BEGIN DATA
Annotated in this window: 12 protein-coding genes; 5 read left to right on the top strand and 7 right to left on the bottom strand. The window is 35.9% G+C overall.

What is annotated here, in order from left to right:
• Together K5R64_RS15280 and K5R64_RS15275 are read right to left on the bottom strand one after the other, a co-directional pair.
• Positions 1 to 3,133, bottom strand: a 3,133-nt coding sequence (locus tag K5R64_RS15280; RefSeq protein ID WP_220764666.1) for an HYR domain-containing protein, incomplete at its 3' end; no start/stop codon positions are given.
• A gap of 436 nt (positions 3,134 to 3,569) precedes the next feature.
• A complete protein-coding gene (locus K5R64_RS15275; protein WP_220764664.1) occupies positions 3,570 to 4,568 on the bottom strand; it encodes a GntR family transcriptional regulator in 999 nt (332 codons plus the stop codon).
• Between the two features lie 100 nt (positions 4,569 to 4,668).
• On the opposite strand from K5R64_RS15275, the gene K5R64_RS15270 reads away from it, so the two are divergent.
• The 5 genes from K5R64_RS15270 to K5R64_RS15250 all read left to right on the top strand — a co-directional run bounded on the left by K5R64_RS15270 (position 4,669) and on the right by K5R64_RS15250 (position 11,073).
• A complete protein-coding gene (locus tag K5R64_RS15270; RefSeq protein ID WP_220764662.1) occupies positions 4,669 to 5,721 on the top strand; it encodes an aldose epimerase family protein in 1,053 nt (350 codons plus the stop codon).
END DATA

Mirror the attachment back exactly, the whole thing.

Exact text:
Annotated in this window: 12 protein-coding genes; 5 read left to right on the top strand and 7 right to left on the bottom strand. The window is 35.9% G+C overall.

What is annotated here, in order from left to right:
• Together K5R64_RS15280 and K5R64_RS15275 are read right to left on the bottom strand one after the other, a co-directional pair.
• Positions 1 to 3,133, bottom strand: a 3,133-nt coding sequence (locus tag K5R64_RS15280; RefSeq protein ID WP_220764666.1) for an HYR domain-containing protein, incomplete at its 3' end; no start/stop codon positions are given.
• A gap of 436 nt (positions 3,134 to 3,569) precedes the next feature.
• A complete protein-coding gene (locus K5R64_RS15275; protein WP_220764664.1) occupies positions 3,570 to 4,568 on the bottom strand; it encodes a GntR family transcriptional regulator in 999 nt (332 codons plus the stop codon).
• Between the two features lie 100 nt (positions 4,569 to 4,668).
• On the opposite strand from K5R64_RS15275, the gene K5R64_RS15270 reads away from it, so the two are divergent.
• The 5 genes from K5R64_RS15270 to K5R64_RS15250 all read left to right on the top strand — a co-directional run bounded on the left by K5R64_RS15270 (position 4,669) and on the right by K5R64_RS15250 (position 11,073).
• A complete protein-coding gene (locus tag K5R64_RS15270; RefSeq protein ID WP_220764662.1) occupies positions 4,669 to 5,721 on the top strand; it encodes an aldose epimerase family protein in 1,053 nt (350 codons plus the stop codon).